Several places in the Bible command us to pray for our enemies (Luke 6:27, 35; Romans 12:20). Most familiar to us is the passage from Jesus’ Sermon on the Mount. In Matthew 5:43–45, Jesus said, “You have heard that it was said, ‘Love your neighbor and hate your enemy.’ But I tell you, love your enemies and pray for those who persecute you, that you may be children of your Father in heaven.” It is clear that Jesus expects us to pray for our enemies, but how do we do that?
Our first response to that question is probably not the right one. When someone wrongs us, we’d like to pray that disaster falls on them! We may be tempted to pray the imprecatory psalms and hope to sit back and watch God exact vengeance on the evildoers, much like Jonah did outside of Nineveh. But that is not what Jesus meant by praying for our enemies. He had something better in mind that will benefit us as well as our enemies.
When someone sets out to cause us harm, our natural reaction is to protect ourselves and fight back. They gossiped about us; we’ll gossip about them. They lied about us; we’ll lie about them. They smeared our reputation; we’ll smear theirs, too. However, Jesus calls us to a higher standard. He demonstrated that standard by never retaliating when someone wronged Him. And they wronged Him a lot. His own people rejected His message (John 1:11). The religious leaders mocked and tried to trap Him (John 8:6). His own family was ashamed of Him and tried to make Him stop preaching (Mark 3:21). His friends deserted Him in His worst moment (Mark 14:50), and the city who had cried “Hosanna!” when He arrived in town shouted “Crucify Him!” a few days later (Mark 15:13). So, Jesus had enemies, and, when He said to pray for our enemies, He knew what He was talking about.
Jesus gave us a perfect example of praying for our enemies when He was being nailed to a cross. In the middle of His own agony, He cried out, “Father, forgive them, for they do not know what they are doing” (Luke 23:34). He talked to His Father about the people who were harming Him. He did not ask for their destruction; He did not pray for revenge. He prayed they would be forgiven. Jesus had compassion on the deceived people who believed they were doing the right thing by killing the Son of God. They had no idea what was actually taking place. They had no idea how wrong they were. When Jesus said, “They don’t know what they are doing,” He hinted at an important factor to keep in mind when we pray for our enemies.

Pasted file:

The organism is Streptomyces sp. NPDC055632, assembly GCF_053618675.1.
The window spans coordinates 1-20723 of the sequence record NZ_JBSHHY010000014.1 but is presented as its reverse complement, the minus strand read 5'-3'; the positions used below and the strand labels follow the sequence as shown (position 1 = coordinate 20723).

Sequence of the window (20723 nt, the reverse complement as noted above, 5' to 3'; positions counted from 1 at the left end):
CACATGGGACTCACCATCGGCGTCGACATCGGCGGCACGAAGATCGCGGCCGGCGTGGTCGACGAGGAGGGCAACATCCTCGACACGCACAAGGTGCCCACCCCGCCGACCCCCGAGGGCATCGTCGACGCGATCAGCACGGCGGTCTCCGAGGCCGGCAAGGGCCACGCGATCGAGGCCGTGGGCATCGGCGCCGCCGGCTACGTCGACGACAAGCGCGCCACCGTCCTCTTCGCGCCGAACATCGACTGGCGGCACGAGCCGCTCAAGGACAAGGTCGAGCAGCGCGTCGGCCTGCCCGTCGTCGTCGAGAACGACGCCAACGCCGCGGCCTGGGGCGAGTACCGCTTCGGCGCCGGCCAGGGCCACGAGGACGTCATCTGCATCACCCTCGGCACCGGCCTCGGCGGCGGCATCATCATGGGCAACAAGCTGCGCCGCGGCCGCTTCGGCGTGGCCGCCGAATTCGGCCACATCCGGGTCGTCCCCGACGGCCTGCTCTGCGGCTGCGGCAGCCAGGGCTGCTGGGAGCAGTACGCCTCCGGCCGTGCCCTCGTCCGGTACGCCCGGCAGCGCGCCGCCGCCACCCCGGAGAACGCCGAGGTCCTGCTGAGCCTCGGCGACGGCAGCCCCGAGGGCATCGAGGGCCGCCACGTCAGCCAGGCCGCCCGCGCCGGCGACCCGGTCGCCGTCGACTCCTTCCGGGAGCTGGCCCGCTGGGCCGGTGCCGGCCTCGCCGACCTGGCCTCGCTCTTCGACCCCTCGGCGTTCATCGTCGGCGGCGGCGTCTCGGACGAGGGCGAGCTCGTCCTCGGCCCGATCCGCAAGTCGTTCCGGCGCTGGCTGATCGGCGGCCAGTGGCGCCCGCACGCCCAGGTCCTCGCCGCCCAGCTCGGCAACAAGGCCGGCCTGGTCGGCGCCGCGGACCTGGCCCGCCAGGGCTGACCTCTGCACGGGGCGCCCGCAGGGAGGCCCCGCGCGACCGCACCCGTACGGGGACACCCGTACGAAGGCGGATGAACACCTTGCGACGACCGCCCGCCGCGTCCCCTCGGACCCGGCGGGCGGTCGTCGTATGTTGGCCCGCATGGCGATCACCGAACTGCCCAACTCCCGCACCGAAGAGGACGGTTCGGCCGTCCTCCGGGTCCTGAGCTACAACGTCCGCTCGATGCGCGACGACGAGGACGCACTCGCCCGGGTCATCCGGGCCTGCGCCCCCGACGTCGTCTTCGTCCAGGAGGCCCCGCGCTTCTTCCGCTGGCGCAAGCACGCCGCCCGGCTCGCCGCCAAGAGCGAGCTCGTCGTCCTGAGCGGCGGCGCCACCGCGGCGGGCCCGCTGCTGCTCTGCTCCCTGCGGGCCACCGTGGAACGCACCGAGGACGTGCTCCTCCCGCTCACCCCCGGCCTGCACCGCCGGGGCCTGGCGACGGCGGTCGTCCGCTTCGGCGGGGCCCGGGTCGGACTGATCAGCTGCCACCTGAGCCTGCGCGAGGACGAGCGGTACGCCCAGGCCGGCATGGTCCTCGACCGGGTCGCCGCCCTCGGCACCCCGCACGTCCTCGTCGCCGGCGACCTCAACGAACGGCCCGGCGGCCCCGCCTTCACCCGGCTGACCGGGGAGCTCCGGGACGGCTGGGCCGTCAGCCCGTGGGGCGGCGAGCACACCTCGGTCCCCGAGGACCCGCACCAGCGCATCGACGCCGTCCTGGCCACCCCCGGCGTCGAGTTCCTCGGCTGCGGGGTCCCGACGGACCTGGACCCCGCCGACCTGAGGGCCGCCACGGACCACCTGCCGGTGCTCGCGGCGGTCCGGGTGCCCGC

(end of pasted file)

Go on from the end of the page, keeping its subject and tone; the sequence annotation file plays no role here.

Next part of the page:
The enemies we pray for hurt us from their own world of hurt. Their thinking may be influenced by the devil (2 Corinthians 4:4). Their attitudes may have been shaped by past wounds (Judges 15:7). Their actions may have been manipulated by peer influences (2 Kings 12:13–14). None of this excuses their behavior or minimizes the damage they cause, but it helps to explain the why of the matter. People do what they do for their own reasons. They may not be valid reasons, but they seem so to the ones who hold them. So how do we pray for those who have hurt us and never tried to make it right?
1. We can pray that God will “open the eyes of their hearts that they will be enlightened” about truth (Ephesians 1:18). When enemies set themselves against us, they lack understanding. They are reacting from the flesh instead of responding from the Spirit. We can pray that God will open their hearts with understanding so that they will learn from their mistakes and grow wiser.
2. As we pray for our enemies, we can pray for their repentance. Second Timothy 2:25 says that “opponents must be gently instructed, in the hope that God will grant them repentance leading them to a knowledge of the truth.” It is God who softens hearts enough for repentance. When we pray for our enemies to repent, we know we are praying in accordance with God’s will because He also desires their repentance (2 Peter 3:9).
3. When we pray for our enemies, we can ask that our hearts will remain soft and useful if the Lord wants to use us to accomplish His plan in the lives of our enemies. “A soft answer turns away wrath, but a harsh word stirs up anger” (Proverbs 15:1). When we return anger for anger, wrong for wrong, we put ourselves on the same level as our enemy. But when we respond with kindness, gentleness, and mercy, the situation is often diffused within moments. Nothing is more convicting than a gentle response to a hateful, rude action. It’s what turning the other cheek is all about (see Matthew 5:39). Satan desires discord, so he tries to stir up our fury and coaches us to respond in kind. We should pray that God keeps our hearts soft toward the offenders so that His goodness will be revealed to them through us.
4. As we pray for our enemies, we can pray that God will work in their lives because of this offense to bring about His purposes. Jesus taught us to pray, “Your kingdom come, your will be done, on earth as it is in heaven” (Matthew 6:10). It is always right to ask that God’s will be done in any situation. We should pray until we want what He wants. If He wants to bless our enemy, we want that, too. If He wants us to serve our enemy in some way, then that’s what we want. Prayer is the aligning of our wills with God’s; when we pray for our enemies, we need to wrestle through our emotions until we truly want God’s best in their lives.
Praying for our enemies is not a natural response to their mistreatment. But we remember that we were once enemies of God ourselves, and we are now His children. We can now intercede for others who are still far off (Colossians 1:21). In doing so, we keep our own hearts free from bitterness (Hebrews 12:15). In praying for our enemies, we become more like Christ, and we keep ourselves in harmony with God’s will, which is how every human being was designed to live.
Prophet Nathan’s Sermon